LEAVE NO TRACE

There are moments during everyone’s childhood which shape the way you view the world. One of mine was the absolute certainty, that at any given weekend or holiday, I would be somewhere hiking with my parents.

At times, it was torturous. Shaking with cold trying to find shelter during sleet storms in the Scottish Highlands. “This is where they come to do training for Everest!” my father would gleefully shout as our fingers stopped working and the winds made it impossible to stand. “There’s no such thing as bad weather, only bad clothes!” he’d call, as I’d turn an icy blue inside said clothes. At other times, ascending through the clouds to the top of a mountain peak bathed in brilliant sunshine, it was euphoric, almost spiritual. There is nothing quite like the feeling that you are on top of the world. Especially as a kid.

Mountain air is so crisp and clean and cold it feels like you are drinking it when you breathe. The stillness and calm envelopes you like a blanket. The entire experience makes you feel alive and free. It is nature at its most transformative and inspiring, providing those special moments where your mind can be completely free. Free from the stress and constant interruption of modern life. I will always be at home on a mountain. If there’s snow I’ll ski it, if there’s a track I’ll hike it, if there’s a road I’ll ride it. I relate to them, in the same way I imagine a surfer feels and understands a wave. You are drawn in, finding freedom, escaping from the traffic, the technology, the to-do list. They provide you with the most elusive and pure of feelings, the natural high of living in the moment. No analysing the past or fretting about the future. Just the unshackled freedom of now.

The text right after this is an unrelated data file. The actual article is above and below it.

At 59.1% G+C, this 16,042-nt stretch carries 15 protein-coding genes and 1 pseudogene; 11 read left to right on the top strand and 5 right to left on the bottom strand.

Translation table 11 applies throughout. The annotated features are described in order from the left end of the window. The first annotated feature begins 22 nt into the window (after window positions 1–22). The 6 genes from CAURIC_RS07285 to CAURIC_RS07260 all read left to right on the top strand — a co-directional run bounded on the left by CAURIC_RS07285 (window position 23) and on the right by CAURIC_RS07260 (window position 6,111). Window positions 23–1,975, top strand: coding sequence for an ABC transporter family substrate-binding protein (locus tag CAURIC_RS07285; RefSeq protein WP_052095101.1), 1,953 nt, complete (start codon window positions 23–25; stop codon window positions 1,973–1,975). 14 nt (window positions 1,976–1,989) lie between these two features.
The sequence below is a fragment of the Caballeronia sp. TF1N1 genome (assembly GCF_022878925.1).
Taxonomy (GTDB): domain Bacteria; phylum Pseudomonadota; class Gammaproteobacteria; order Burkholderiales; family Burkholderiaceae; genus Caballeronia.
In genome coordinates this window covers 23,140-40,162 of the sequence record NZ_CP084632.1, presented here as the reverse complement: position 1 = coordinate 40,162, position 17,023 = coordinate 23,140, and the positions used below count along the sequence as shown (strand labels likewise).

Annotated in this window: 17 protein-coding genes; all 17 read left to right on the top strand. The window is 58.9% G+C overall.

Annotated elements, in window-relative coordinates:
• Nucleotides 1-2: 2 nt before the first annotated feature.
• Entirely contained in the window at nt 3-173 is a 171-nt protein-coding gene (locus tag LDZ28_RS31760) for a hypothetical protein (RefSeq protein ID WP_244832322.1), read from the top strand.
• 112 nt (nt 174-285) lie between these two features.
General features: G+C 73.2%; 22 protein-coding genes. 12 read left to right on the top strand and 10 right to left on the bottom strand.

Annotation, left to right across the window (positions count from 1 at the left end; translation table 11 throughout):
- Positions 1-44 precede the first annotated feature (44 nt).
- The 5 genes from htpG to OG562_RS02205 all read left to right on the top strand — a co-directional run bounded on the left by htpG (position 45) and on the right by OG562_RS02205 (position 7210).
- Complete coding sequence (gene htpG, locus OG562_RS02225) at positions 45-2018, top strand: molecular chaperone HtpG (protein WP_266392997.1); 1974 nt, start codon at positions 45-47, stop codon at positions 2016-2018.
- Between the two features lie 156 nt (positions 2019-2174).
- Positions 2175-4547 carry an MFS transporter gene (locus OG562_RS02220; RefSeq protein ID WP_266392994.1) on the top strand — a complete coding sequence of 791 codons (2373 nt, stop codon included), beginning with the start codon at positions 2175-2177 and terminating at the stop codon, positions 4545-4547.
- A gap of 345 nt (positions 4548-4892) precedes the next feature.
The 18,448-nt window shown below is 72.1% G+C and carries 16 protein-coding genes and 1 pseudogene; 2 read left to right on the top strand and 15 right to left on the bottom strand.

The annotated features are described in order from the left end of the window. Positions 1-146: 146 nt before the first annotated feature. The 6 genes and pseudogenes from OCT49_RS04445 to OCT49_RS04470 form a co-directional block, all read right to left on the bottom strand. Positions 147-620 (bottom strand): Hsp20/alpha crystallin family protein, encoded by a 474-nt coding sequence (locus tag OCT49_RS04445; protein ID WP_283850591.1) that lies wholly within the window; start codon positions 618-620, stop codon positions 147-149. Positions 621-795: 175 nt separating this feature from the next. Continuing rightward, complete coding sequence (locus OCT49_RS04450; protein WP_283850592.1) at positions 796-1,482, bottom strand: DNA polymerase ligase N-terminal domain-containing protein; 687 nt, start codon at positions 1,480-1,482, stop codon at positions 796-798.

How do you develop an awareness of how devastating the impact of losing those places would be?
My Father knew. He repeated the unwritten rule of being in the mountains – Leave No Trace - like a mantra, and it stuck for life. He was constantly aware and respected what nature gave to him.
Fast forward a few decades and I’m asked to distil Parietti’s values into 1 or 2 words. What does Parietti stand for? I write and write, eventually filling up an entire white board. But it’s clear they all group together into 2 main headings: FREEDOM & LEAVE NO TRACE.
I realise I’ve given collective names to those feelings of being on top of the world and that oft repeated childhood mantra that allowed us to be there.
And that’s what we at Parietti stand for. Being outside. Being free. The simplicity and purity of just getting on a bike. We can overcomplicate sport with our activity trackers and fitness obsessions whilst forgetting the incredible power of the now. We are about finding your freedom. Living for the ride, not the finish time. Living in the moment. And most importantly, taking responsibility to protect the places where we ride. We can no longer afford to take them for granted. It is all a choice. And that’s what we want to be. We’re not preachers, we want to offer a happier, more sustainable and positive route to a better way. We want to look good, feel good and do good. So, thank you to Mum and Dad for passing on the natural high. And thank you Dad for teaching me the importance of appreciating it.

Paul Skevington is the founder and CEO of Parietti, he lives with his wife and two children on Mallorca. His goal is to create great quality, stylish and functional, outdoor clothing that captures the joy and freedom you get from being in nature, whilst also helping to protect the planet. He is occasionally guilty of straying into motivational quotes.

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